(Bloomberg) -- Rwanda deployed an additional 2,000 soldiers to natural-gas rich Mozambique, where Islamic State-linked violence that’s delayed a $20 billion TotalEnergies SE project for three years, has surged in recent months.

The troops arrived last week, according to Ronald Rwivanga, spokesman for the Rwanda Defence Force. They joined at least 2,500 Rwandan soldiers and police deployed to Mozambique since 2021 to help restore peace in the northeastern Cabo Delgado province, home to TotalEnergies’ gas-export project. 

Since the start of the year, the rebels have regrouped and ratcheted up attacks, raising questions about security as TotalEnergies weighs restarting its project. ExxonMobil Corp. plans an even bigger LNG export facility adjacent to TotalEnergies’, but it’s also on hold.

“We are just beefing up our forces there,” Rwivanga said Monday, adding the additional troops weren’t specifically relieving hundreds of troops from the regional Southern African Development Community that are leaving the country by July 15. “Just to be able to cover a wider area and to be able to operate more effectively.”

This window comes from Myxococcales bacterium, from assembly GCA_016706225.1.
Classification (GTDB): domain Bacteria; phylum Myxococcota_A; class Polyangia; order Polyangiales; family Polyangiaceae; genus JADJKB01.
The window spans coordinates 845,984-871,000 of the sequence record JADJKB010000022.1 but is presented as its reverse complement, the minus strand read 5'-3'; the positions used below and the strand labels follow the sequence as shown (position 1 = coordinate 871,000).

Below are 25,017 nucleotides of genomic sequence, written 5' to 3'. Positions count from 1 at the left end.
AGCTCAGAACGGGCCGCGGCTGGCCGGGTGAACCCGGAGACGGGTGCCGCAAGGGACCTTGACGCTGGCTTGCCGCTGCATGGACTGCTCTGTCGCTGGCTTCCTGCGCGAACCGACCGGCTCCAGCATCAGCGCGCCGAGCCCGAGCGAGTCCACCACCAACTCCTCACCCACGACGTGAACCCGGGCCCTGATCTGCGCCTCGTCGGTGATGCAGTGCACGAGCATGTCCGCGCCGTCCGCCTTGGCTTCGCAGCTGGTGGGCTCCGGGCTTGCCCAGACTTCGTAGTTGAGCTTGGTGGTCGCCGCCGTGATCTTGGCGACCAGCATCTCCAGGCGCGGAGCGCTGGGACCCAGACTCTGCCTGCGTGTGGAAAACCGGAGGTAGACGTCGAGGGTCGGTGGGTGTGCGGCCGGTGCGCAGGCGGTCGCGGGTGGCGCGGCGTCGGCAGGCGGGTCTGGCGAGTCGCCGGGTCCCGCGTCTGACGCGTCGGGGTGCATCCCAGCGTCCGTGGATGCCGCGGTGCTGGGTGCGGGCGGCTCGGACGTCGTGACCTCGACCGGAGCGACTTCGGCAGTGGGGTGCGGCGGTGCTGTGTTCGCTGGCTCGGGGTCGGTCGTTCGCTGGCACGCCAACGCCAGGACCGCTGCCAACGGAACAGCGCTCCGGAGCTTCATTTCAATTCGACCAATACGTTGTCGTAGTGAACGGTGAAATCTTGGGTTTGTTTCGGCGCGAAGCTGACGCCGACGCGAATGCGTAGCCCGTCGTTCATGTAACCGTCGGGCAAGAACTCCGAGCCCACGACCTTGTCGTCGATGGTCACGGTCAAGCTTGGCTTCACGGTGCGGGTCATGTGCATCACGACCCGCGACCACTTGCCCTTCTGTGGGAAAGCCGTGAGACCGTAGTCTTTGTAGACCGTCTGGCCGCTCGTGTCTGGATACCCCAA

The Rwandan troops have played a key role in dislodging the jihadist groups from where they staged a large-scale attack that killed more than 800 people in the town of Palma near the TotalEnergies project. The Islamist militants earlier this month staged their boldest attack since then, raiding the town of Macomia less than 100 miles from Total’s project. 

Read More: Islamic State Stages Boldest Attack in Mozambique in Years

Since the insurgency began in 2017, Mozambique’s security forces have struggled to contain it. The arrival of SADC and Rwandan forces in the second-half of 2021 helped, with the number of fighters with battlefield experience falling to between 160 and 200, according to a UN report in February. Previously, there had been as many as 3,000, according to the International Crisis Group. 

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